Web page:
eMaryland Marketplace (eMM), the State of Maryland's internet-based procurement system, is a business tool that provides an efficient means to improve vendor's access to State procurement information. eMM provides the means to publish solicitations via the internet to potential bidders, providing equal access to solicitation information and is also the resource for electronic bid submission. In addition, the system allows vendors to obtain bid results online once the due date and time for bid submission has passed.

 

Back to top.

 

What is Worker’s Comp Insurance and do I need it?

Maryland workers' comp law requires employers to purchase insurance to pay compensation to employees for work-related injuries, occupational diseases, or deaths, regardless of whether someone is at fault. This non-fault compensation is the employee's exclusive remedy against the employer for work-related injuries; the injured employee may not sue the employer in an attempt to recover greater compensation. The compensation available includes medical and rehabilitation expenses, a percentage of lost wages, and an amount for impairment of earning capacity.

 

Employers may obtain coverage for their employees in one of three ways:

  • State Accident Fund, a non-profit self-supporting agency of the State of Maryland.
  • Any company authorized to write this coverage in the state. To obtain a directory of licensed insurance companies, visit the Insurance Commissioner's website.
  • Self-insure with the prior permission of the Maryland Workers' Compensation Commission.

To learn more, visit the Workers' Compensation Commission website.

 

Back to top.

 

What is a Certificate of Status?  How can I get one?

When obtaining a license, a license renewal or a loan settlement, you are often required to obtain a "Certificate of Status" (generally called a "good standing" certificate) from the Maryland Department of Assessments and Taxation.  

 

When the Department issues a certificate verifying that a business entity is in "good standing," it means that all documents and fees required by law have been received, and that no other government agency has notified the Department that the entity is delinquent in tax payments.

 

Click here​ for easy steps to obtain a Certificate of Status.

 

Back to top.

 

How can I find out what licenses I may need?

Are you looking to start a construction, storage warehouse, or vending machine business? These are just a few of the businesses that require a special license. Visit Maryland’s Business License Information System (BLIS) to find out what licenses and permits you may need for your business. You can also check out the Comptroller of Maryland’s web site​ for business license information.

 

Back to top.

 

Where can I learn about importing and exporting?

Maryland’s Office of International Investment and Trade provides support to Maryland companies planning to enter new foreign markets or advance their export sales in their companies' existing foreign markets. 

 

Visit our Expand to International Markets page for more information about our ExportMD program, or call (410) 767-0685 to learn how to grow your Maryland business overseas. The World Trade Center Institute​ is another great Maryland resource to learn the international ropes.​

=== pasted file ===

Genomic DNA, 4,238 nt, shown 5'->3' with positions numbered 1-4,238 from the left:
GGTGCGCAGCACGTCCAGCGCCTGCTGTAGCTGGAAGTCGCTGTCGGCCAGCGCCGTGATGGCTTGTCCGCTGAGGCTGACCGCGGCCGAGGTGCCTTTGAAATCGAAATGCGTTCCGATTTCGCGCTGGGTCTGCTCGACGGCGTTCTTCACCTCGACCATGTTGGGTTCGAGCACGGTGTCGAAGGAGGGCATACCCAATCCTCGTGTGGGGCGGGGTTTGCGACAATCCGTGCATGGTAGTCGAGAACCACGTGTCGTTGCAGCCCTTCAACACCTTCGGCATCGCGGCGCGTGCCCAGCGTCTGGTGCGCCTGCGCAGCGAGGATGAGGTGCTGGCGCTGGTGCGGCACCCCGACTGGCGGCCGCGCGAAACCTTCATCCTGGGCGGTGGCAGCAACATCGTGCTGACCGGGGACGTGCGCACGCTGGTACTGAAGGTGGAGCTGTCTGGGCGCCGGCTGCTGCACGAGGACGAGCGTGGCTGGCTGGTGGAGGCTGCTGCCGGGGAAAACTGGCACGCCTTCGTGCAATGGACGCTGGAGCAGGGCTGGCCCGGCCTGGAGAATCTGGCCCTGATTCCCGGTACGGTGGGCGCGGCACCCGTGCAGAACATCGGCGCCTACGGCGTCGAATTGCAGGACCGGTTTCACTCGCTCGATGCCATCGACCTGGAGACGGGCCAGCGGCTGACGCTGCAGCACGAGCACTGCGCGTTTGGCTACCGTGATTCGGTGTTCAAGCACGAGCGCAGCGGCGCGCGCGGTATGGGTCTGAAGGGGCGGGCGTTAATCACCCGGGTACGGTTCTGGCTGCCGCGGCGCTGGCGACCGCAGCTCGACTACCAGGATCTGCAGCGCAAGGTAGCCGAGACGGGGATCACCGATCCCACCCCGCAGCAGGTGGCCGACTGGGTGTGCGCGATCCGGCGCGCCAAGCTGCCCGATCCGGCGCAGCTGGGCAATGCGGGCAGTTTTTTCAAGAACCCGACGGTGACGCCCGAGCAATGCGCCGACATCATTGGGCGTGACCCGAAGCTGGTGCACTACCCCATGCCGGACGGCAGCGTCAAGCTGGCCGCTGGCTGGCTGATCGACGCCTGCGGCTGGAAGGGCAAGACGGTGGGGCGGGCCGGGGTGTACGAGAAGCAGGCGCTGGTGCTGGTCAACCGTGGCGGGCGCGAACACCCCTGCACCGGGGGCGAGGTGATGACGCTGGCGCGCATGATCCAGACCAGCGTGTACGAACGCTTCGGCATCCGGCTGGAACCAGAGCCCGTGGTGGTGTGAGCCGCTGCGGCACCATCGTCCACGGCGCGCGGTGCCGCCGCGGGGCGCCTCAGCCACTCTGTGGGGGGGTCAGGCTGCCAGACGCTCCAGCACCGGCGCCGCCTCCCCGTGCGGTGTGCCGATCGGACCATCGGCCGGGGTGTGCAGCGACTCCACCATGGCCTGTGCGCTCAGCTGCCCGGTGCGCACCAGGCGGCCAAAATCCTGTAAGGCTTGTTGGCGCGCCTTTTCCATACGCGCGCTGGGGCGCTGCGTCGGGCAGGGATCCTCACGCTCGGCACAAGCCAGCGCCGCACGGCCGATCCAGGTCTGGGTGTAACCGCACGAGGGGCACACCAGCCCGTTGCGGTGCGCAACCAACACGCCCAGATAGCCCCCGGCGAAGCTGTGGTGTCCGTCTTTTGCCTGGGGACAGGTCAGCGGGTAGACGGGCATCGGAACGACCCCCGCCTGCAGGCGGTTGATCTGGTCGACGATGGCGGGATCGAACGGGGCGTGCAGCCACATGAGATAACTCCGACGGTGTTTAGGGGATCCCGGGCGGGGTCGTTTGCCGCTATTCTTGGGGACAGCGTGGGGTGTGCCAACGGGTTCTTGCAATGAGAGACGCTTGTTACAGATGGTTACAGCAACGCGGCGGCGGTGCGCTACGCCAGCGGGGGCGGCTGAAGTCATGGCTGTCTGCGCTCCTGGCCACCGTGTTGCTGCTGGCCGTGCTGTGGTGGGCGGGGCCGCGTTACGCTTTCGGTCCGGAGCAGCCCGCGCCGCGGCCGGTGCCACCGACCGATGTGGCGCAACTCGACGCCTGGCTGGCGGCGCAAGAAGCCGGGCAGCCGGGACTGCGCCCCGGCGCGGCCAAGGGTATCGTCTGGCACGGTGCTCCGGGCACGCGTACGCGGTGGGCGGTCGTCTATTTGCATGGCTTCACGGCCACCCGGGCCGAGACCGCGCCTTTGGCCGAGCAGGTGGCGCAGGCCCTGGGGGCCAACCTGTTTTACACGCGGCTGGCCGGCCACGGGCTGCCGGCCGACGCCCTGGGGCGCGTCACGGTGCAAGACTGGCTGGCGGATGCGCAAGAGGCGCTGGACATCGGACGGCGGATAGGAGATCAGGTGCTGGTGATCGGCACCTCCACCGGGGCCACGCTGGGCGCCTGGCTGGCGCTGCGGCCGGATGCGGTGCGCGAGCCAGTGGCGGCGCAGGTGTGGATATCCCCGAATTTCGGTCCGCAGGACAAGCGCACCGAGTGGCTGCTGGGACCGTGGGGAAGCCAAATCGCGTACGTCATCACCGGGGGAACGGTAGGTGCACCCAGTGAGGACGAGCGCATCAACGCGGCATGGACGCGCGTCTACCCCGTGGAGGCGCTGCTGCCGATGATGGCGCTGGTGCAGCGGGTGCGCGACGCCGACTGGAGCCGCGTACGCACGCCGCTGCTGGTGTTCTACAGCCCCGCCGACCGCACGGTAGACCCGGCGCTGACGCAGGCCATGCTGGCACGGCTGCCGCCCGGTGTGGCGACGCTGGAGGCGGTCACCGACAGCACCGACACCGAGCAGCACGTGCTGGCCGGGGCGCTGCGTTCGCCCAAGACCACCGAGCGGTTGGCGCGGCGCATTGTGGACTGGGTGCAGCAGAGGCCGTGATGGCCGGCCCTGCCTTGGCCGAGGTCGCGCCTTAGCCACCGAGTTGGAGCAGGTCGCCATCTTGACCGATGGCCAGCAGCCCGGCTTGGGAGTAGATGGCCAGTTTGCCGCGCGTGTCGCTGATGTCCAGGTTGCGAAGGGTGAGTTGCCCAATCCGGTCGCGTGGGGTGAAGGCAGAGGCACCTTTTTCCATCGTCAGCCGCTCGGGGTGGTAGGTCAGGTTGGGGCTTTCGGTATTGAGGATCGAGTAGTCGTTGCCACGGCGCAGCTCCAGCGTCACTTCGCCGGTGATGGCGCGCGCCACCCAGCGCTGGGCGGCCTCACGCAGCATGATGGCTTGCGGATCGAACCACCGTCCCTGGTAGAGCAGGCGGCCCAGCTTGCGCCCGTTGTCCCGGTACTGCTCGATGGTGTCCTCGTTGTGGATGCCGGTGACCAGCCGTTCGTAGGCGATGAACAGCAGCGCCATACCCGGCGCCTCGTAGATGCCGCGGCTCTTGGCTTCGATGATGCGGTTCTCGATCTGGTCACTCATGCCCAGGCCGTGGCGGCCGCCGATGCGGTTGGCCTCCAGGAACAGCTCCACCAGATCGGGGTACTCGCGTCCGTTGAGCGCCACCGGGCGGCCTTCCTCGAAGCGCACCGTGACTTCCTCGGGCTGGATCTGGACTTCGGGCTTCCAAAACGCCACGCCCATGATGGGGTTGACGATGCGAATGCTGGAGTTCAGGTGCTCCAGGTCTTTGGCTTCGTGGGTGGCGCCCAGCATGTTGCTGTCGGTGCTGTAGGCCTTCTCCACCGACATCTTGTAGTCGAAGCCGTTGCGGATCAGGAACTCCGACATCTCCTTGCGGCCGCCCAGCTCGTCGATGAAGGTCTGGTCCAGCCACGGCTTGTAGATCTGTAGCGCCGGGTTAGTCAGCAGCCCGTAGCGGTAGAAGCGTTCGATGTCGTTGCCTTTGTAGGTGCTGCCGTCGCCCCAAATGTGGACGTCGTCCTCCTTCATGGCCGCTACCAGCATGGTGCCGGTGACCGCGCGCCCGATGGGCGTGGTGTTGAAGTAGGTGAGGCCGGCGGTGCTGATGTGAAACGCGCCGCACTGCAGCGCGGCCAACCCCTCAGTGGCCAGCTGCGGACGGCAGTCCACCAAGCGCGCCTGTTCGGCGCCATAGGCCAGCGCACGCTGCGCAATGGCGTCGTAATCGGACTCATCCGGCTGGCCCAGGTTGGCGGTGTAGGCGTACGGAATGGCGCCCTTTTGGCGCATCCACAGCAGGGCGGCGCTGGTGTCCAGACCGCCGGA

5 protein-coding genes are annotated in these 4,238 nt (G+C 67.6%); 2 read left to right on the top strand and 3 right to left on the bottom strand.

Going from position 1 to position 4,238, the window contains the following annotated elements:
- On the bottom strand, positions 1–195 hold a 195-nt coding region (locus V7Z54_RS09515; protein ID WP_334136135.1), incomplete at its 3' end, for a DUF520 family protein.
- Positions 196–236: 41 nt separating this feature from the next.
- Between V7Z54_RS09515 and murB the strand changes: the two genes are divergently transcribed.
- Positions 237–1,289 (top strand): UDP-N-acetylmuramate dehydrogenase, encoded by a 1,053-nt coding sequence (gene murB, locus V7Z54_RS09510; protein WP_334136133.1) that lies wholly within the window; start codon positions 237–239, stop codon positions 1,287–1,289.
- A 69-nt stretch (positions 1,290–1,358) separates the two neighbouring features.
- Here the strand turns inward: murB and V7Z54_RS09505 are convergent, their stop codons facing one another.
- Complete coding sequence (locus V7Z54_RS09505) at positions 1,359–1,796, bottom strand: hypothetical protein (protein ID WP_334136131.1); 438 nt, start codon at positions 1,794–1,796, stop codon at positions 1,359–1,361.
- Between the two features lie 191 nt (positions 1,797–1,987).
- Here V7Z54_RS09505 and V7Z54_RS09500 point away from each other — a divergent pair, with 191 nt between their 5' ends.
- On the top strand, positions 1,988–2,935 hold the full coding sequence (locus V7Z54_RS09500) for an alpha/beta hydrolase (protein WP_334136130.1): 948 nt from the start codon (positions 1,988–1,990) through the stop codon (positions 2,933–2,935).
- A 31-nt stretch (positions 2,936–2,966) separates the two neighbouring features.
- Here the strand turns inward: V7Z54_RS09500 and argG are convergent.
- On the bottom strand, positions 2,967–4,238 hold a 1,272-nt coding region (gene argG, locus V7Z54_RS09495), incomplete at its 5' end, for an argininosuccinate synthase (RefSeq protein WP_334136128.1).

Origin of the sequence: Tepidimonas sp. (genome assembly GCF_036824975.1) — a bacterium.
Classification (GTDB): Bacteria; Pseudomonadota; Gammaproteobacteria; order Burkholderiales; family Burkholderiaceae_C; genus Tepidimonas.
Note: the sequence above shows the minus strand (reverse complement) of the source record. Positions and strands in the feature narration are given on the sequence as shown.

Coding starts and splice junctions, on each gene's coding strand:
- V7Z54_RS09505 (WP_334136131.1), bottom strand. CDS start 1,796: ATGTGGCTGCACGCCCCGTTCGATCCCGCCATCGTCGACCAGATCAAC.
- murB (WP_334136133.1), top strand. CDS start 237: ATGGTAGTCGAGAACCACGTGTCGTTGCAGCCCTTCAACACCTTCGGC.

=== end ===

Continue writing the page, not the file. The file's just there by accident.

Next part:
Back to top.

 

Are there any additional regulations for an online business?

From a licensing standpoint, an online business is not all that different than a business that has a physical storefront location. Maryland State agencies regulate certain goods and services that could be offered to the public over the Internet.

 

Back to top.

 

How do I start a non-profit organization in Maryland?

The Maryland Office of the Secretary of State provides detailed information on the steps needed to form a non-profit organization. Certain charitable, fraternal, educational and religious organizations in Maryland may be eligible for an exemption from state property tax if non-profit status is approved.  

 

​Organizations soliciting charitable contributions in Maryland are generally required to register with the Office of the Secretary of State as a charitable organization. Registration is required before soliciting in Maryland begins and continues on an annual basis. 

 

Maryland NonProfits​ 

Non-Profit Institute at The College of Southern Maryland

 

Back to top.

 

Where can I learn more about occupational safety and health regulations?

Maryland Occupational Safety and Health (MOSH), part of the Maryland Department of Labor, Licensing and Regulation, works to improve the safety and health of Maryland's working men and women in both the public and private sector by providing consultation services, outreach and educational programs, establishing partnerships, setting and enforcing standards, and encouraging continual process improvement in workplace safety and health.

 

MOSH offers a free consultative service​ designed to help employers recognize and control potential safety and health hazards at their worksites, improve their safety and health program, assist in training employees, and possibly qualify for a one-year exemption from routine OSHA inspections. This confidential service is primarily targeted for smaller businesses (less than 250 employees per establishment or 500 employees nationwide) in high hazard industries; such as manufacturing, healthcare, and construction.

 

Back to top.

 

Source:  Maryland Department of Commerce

 

Southern Region


Your Local SBDC

Regional Offices

Your Local SBDC

Statewide Services

Grow Smart, Already In Business
Smart Start, Getting Started
Calendar for Event/Training
Special Programs
Virtual classroom